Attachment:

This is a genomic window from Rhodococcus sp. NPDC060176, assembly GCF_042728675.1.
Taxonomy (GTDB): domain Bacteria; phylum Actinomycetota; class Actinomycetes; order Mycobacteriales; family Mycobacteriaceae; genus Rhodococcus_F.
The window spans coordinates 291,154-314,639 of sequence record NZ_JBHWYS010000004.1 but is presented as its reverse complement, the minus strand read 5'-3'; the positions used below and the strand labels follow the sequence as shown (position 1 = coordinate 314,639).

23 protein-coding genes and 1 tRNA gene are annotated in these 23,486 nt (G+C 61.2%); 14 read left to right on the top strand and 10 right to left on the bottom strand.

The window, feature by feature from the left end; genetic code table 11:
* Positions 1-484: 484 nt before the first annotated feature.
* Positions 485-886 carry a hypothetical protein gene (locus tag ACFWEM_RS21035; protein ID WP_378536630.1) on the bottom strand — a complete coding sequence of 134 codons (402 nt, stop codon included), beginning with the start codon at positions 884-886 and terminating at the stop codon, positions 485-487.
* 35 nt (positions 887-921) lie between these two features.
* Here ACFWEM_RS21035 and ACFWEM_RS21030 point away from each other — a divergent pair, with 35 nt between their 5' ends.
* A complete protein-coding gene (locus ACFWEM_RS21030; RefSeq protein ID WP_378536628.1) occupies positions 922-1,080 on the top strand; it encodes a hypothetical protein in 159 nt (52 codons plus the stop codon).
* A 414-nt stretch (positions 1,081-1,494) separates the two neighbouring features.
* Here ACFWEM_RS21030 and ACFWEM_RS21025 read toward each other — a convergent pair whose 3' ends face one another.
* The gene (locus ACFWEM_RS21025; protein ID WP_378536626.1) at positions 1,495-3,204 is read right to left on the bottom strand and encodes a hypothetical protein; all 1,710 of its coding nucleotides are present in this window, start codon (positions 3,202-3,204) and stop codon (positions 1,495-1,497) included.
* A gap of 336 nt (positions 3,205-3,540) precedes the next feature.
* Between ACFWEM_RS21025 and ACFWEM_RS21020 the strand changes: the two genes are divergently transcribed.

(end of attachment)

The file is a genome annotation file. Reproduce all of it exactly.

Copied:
This is a genomic window from Rhodococcus sp. NPDC060176, assembly GCF_042728675.1.
Taxonomy (GTDB): domain Bacteria; phylum Actinomycetota; class Actinomycetes; order Mycobacteriales; family Mycobacteriaceae; genus Rhodococcus_F.
The window spans coordinates 291,154-314,639 of sequence record NZ_JBHWYS010000004.1 but is presented as its reverse complement, the minus strand read 5'-3'; the positions used below and the strand labels follow the sequence as shown (position 1 = coordinate 314,639).

23 protein-coding genes and 1 tRNA gene are annotated in these 23,486 nt (G+C 61.2%); 14 read left to right on the top strand and 10 right to left on the bottom strand.

The window, feature by feature from the left end; genetic code table 11:
* Positions 1-484: 484 nt before the first annotated feature.
* Positions 485-886 carry a hypothetical protein gene (locus tag ACFWEM_RS21035; protein ID WP_378536630.1) on the bottom strand — a complete coding sequence of 134 codons (402 nt, stop codon included), beginning with the start codon at positions 884-886 and terminating at the stop codon, positions 485-487.
* 35 nt (positions 887-921) lie between these two features.
* Here ACFWEM_RS21035 and ACFWEM_RS21030 point away from each other — a divergent pair, with 35 nt between their 5' ends.
* A complete protein-coding gene (locus ACFWEM_RS21030; RefSeq protein ID WP_378536628.1) occupies positions 922-1,080 on the top strand; it encodes a hypothetical protein in 159 nt (52 codons plus the stop codon).
* A 414-nt stretch (positions 1,081-1,494) separates the two neighbouring features.
* Here ACFWEM_RS21030 and ACFWEM_RS21025 read toward each other — a convergent pair whose 3' ends face one another.
* The gene (locus ACFWEM_RS21025; protein ID WP_378536626.1) at positions 1,495-3,204 is read right to left on the bottom strand and encodes a hypothetical protein; all 1,710 of its coding nucleotides are present in this window, start codon (positions 3,202-3,204) and stop codon (positions 1,495-1,497) included.
* A gap of 336 nt (positions 3,205-3,540) precedes the next feature.
* Between ACFWEM_RS21025 and ACFWEM_RS21020 the strand changes: the two genes are divergently transcribed.